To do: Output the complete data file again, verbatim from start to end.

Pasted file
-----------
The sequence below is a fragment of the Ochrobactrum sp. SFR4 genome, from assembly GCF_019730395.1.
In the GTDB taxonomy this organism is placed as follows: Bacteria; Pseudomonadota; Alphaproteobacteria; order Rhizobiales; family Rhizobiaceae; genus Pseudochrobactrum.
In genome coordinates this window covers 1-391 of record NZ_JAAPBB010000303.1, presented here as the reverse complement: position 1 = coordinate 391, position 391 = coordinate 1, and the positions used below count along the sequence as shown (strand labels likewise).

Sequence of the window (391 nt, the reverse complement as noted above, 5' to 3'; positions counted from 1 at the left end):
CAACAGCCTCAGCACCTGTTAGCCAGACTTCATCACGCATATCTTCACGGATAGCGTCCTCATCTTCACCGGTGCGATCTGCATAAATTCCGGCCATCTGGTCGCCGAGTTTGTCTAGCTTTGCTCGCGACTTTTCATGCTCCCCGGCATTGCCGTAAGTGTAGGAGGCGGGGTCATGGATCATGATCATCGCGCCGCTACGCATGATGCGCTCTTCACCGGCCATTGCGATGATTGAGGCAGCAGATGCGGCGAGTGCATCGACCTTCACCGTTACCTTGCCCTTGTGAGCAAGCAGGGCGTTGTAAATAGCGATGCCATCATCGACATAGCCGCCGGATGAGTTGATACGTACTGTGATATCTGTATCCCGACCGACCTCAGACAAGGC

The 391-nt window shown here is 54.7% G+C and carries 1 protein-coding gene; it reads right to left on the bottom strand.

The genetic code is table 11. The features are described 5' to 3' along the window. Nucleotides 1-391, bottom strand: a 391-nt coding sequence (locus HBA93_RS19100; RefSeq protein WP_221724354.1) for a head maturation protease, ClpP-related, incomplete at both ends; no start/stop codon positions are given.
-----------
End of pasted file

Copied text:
The sequence below is a fragment of the Ochrobactrum sp. SFR4 genome, from assembly GCF_019730395.1.
In the GTDB taxonomy this organism is placed as follows: Bacteria; Pseudomonadota; Alphaproteobacteria; order Rhizobiales; family Rhizobiaceae; genus Pseudochrobactrum.
In genome coordinates this window covers 1-391 of record NZ_JAAPBB010000303.1, presented here as the reverse complement: position 1 = coordinate 391, position 391 = coordinate 1, and the positions used below count along the sequence as shown (strand labels likewise).

Sequence of the window (391 nt, the reverse complement as noted above, 5' to 3'; positions counted from 1 at the left end):
CAACAGCCTCAGCACCTGTTAGCCAGACTTCATCACGCATATCTTCACGGATAGCGTCCTCATCTTCACCGGTGCGATCTGCATAAATTCCGGCCATCTGGTCGCCGAGTTTGTCTAGCTTTGCTCGCGACTTTTCATGCTCCCCGGCATTGCCGTAAGTGTAGGAGGCGGGGTCATGGATCATGATCATCGCGCCGCTACGCATGATGCGCTCTTCACCGGCCATTGCGATGATTGAGGCAGCAGATGCGGCGAGTGCATCGACCTTCACCGTTACCTTGCCCTTGTGAGCAAGCAGGGCGTTGTAAATAGCGATGCCATCATCGACATAGCCGCCGGATGAGTTGATACGTACTGTGATATCTGTATCCCGACCGACCTCAGACAAGGC

The 391-nt window shown here is 54.7% G+C and carries 1 protein-coding gene; it reads right to left on the bottom strand.

The genetic code is table 11. The features are described 5' to 3' along the window. Nucleotides 1-391, bottom strand: a 391-nt coding sequence (locus HBA93_RS19100; RefSeq protein WP_221724354.1) for a head maturation protease, ClpP-related, incomplete at both ends; no start/stop codon positions are given.